Honesty and respect lead to a successful organization and culture—avoiding confrontation does not.
In a recent podcast episode, Katie Couric interviewed Bob Iger, executive chairman and former CEO of Disney. Couric remarked that Iger has a reputation in the business industry of being a nice guy. She asked him how he can be nice and also make the tough decisions that are required as a leader of a global company.
His reply was profound.
Iger said that he doesn’t think he is nice—rather, he is kind. Nice is avoiding confrontation and sometimes avoiding the truth. It’s telling people what they want to hear, even if it’s not honest. Being nice can get in the way of effective leadership.
Kindness is recognizing the human being in everybody—the person who you are firing or giving bad news to is still a good person. Iger said he tries to demonstrate fairness and empathy when delivering bad news.
One of the biggest challenges leaders face is having to make hard decisions that often impact people significantly. Many managers avoid tough conversations and confrontation because they want to be liked. But that is not effective leadership. To build successful teams and cultures, leaders need to not only ensure teams are cohesive but that they are productive and delivering results. There will be times when leaders have to make decisions that may be hard for an individual but are best for the organization as a whole.
If you have ever worked on a team that had an underperforming employee and the manager did nothing about it, you know how frustrating that can feel. High performers don’t want to work with underperforming employees or teammates. When leaders don’t take action, they do a disservice to their top talent, and these high performing employees often become disengaged.
However, you can be both kind and effective as a leader. In fact, the most exceptional, successful leaders demonstrate kindness in their actions.
One of my mentors, Brené Brown, has a saying, “Clear is kind, unclear is unkind.” Leaders often convince themselves that they are being kind by not having an uncomfortable conversation with an employee. The manager doesn’t want to hurt the employee’s feelings, so they avoid the situation altogether. But in these situations, leaders are actually being unkind. Not sharing with an employee truthful information that will help them to improve performance is unkind. Not being clear about your expectations or what has to improve to be successful is unkind. Clear is kind. Unclear is unkind.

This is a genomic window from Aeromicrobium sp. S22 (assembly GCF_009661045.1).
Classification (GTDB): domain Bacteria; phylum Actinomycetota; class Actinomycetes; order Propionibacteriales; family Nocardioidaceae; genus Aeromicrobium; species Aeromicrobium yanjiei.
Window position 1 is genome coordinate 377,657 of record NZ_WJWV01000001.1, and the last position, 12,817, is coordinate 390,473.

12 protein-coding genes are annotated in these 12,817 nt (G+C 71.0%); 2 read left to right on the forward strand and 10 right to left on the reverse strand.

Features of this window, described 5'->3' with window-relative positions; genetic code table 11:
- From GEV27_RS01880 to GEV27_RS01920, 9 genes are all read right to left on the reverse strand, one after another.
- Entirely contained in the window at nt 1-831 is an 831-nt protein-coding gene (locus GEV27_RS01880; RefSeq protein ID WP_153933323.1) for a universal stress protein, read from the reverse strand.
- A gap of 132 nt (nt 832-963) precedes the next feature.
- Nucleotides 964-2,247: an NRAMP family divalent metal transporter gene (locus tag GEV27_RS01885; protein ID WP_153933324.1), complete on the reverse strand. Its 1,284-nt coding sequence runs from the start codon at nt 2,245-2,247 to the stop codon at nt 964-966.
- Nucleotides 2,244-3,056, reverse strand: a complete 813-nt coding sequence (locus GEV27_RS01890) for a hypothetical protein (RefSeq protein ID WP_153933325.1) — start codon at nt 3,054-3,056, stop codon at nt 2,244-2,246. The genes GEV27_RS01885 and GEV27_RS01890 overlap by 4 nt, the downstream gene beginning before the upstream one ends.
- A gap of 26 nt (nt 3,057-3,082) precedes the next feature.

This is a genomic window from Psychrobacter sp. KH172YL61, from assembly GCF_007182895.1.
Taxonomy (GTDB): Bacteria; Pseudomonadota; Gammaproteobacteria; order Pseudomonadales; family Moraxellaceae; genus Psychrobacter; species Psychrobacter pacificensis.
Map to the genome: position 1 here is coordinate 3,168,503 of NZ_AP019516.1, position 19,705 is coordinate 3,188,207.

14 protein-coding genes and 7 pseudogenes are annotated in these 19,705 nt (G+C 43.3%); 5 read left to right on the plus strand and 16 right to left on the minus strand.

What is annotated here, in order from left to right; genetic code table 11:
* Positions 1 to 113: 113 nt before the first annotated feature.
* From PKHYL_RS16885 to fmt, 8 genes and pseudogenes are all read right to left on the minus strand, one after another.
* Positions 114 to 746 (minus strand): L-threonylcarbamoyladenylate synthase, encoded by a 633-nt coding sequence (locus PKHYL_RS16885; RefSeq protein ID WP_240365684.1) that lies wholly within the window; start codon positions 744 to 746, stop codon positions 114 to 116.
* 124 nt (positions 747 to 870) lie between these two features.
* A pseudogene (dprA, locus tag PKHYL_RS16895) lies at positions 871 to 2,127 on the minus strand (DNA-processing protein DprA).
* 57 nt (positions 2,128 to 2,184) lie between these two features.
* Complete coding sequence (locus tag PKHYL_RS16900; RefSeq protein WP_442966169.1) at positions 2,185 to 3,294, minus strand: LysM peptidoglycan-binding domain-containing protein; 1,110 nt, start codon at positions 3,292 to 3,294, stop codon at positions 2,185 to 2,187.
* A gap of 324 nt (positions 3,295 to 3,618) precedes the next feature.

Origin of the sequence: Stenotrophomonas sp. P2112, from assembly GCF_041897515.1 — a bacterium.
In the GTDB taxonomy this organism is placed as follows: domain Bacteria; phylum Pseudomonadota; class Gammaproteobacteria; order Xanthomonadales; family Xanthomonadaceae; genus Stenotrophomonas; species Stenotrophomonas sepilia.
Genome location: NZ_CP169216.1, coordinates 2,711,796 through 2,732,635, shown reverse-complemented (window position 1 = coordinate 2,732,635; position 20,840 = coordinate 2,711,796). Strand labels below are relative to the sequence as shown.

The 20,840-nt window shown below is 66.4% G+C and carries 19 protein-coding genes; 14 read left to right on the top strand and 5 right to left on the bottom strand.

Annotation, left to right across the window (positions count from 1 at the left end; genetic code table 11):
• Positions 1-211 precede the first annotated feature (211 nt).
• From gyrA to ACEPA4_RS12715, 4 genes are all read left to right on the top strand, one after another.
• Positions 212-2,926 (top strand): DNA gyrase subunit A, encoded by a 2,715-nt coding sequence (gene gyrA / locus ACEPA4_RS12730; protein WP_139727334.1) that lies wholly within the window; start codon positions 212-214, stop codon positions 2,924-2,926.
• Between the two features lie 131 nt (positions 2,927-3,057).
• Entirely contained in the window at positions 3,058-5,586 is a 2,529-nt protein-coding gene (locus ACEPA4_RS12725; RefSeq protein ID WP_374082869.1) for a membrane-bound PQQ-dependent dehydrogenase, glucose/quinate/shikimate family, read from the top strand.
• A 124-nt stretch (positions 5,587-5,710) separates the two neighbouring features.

Here are some examples of the difference between kind and unkind leadership:
- Kind leaders provide specific, meaningful feedback in a timely manner. Unkind leaders hold back the truth to “preserve” the relationship (which ultimately damages the relationship and the team.)
- Kind leaders prioritize their employees and spend time coaching and developing them for current and future success. Unkind leaders spend their time on tasks, not people, and let their employees flounder.
- Kind leaders form connections and develop relationships with their employees by reaching out to check in and getting to know their employees as humans. Unkind leaders don’t see the value in getting to know people—their employees are simply paid to do a job.
- Kind leaders catch people doing things right and appreciate and recognize their contributions. Unkind leaders look for the faults in people and react with blame and finger pointing.
We need to raise the bar in leadership. You can be honest and direct with people while still being respectful and kind. It may not be easy to deliver tough news or make hard decisions, but great leaders take the time and care necessary to demonstrate respect and kindness.
Laurie Maddalena, MBA, CPCC, PHR, is a certified executive coach, leadership consultant and founder of CUES Supplier member Envision Excellence LLC in the Washington, D.C., area. Her mission is to create exceptional cultures by teaching leaders how to be exceptional. Maddalena facilitates management and executive training programs and team-building sessions and speaks at leadership events. Prior to starting her business, she was an HR executive at a $450 million credit union. Contact her at 240.605.7940 or email@example.com.